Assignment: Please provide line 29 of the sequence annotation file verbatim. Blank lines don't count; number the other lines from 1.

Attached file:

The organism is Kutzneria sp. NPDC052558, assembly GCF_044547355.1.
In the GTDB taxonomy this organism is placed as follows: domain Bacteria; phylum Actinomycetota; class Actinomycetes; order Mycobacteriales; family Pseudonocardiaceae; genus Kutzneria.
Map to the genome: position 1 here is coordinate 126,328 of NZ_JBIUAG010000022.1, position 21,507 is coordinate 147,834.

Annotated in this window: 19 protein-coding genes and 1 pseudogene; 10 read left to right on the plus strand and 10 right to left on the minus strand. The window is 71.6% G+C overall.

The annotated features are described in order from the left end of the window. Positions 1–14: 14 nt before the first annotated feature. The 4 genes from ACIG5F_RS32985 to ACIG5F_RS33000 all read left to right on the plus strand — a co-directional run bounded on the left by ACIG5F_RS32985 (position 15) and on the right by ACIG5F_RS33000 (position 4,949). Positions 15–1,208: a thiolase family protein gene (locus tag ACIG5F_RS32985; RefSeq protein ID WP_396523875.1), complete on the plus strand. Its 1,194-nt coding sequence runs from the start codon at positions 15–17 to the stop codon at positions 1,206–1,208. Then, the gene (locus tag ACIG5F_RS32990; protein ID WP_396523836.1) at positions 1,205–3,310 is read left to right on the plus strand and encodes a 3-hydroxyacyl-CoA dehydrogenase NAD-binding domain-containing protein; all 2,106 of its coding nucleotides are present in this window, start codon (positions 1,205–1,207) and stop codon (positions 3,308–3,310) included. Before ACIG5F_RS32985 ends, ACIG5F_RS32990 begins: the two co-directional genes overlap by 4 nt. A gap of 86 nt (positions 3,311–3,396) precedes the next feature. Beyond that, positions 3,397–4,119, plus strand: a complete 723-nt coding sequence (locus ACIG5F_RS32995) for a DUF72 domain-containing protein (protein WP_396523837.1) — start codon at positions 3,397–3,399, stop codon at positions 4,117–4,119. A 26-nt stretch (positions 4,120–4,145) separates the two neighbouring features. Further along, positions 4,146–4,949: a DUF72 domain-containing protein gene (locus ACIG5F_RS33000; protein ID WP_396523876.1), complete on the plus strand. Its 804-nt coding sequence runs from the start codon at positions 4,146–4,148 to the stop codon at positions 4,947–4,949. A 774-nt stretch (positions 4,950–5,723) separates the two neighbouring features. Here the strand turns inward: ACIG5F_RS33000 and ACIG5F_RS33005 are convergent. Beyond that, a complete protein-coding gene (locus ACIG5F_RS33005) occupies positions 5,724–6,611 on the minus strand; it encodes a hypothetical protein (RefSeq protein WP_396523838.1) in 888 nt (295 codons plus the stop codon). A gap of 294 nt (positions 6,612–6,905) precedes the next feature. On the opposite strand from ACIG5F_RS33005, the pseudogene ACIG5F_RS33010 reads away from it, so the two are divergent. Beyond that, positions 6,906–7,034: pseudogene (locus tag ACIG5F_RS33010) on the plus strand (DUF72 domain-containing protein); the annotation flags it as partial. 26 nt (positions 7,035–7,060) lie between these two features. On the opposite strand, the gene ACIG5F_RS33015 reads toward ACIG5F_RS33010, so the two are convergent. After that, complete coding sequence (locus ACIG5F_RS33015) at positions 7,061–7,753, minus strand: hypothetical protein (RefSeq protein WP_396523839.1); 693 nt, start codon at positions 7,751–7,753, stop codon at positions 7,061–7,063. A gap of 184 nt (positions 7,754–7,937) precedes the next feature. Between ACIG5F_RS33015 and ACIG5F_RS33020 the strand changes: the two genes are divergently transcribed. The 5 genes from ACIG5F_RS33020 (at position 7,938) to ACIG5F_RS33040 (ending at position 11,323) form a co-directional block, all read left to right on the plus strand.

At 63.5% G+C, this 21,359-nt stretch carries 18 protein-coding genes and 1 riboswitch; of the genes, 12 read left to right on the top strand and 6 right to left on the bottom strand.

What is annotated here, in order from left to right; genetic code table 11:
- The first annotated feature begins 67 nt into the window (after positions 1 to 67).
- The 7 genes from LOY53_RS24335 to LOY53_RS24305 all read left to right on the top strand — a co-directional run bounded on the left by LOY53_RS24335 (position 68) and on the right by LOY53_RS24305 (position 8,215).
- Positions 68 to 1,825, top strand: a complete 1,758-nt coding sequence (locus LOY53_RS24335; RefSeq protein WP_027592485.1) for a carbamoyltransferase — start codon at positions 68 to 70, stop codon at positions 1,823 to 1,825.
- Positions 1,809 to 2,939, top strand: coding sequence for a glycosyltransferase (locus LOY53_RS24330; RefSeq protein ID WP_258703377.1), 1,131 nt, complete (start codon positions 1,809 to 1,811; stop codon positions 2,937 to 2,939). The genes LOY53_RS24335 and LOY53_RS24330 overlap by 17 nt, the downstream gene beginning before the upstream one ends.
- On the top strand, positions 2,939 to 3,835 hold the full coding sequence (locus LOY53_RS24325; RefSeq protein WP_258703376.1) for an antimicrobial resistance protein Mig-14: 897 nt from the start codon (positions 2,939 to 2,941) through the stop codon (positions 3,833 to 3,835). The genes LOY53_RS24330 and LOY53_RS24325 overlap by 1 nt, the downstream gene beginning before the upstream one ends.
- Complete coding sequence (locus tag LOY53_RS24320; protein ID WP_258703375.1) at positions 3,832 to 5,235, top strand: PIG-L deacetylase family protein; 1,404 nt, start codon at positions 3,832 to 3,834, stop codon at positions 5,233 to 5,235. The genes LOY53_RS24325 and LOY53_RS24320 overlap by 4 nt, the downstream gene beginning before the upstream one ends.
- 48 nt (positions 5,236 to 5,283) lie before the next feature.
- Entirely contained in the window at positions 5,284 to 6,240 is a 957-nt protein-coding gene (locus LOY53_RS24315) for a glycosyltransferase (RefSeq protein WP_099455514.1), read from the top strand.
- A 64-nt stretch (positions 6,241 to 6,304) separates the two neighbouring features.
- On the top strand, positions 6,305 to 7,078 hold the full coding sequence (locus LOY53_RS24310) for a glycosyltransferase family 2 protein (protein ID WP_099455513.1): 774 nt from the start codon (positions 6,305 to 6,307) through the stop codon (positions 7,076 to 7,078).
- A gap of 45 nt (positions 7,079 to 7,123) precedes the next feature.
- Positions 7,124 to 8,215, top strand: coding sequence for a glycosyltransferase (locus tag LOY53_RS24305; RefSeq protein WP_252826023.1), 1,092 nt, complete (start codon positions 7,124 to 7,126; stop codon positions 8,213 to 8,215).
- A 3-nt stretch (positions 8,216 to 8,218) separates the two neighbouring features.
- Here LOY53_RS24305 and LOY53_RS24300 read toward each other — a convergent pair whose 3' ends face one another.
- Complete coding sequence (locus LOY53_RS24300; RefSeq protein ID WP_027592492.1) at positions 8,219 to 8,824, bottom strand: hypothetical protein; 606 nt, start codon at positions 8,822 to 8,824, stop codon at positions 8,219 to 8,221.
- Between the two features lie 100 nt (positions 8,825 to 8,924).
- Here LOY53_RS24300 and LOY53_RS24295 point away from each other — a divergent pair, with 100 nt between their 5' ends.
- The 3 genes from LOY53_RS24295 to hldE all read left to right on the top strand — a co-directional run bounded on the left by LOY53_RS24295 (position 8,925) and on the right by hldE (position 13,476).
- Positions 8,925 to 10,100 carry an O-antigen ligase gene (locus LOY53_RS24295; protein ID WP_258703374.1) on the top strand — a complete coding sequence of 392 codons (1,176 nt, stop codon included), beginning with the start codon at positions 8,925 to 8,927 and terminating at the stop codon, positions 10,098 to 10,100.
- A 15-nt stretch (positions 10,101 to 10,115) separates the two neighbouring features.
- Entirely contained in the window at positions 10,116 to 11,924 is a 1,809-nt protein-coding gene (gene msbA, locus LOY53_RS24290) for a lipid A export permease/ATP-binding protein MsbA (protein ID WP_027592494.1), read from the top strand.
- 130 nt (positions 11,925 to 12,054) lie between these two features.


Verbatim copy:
- 130 nt (positions 11,925 to 12,054) lie between these two features.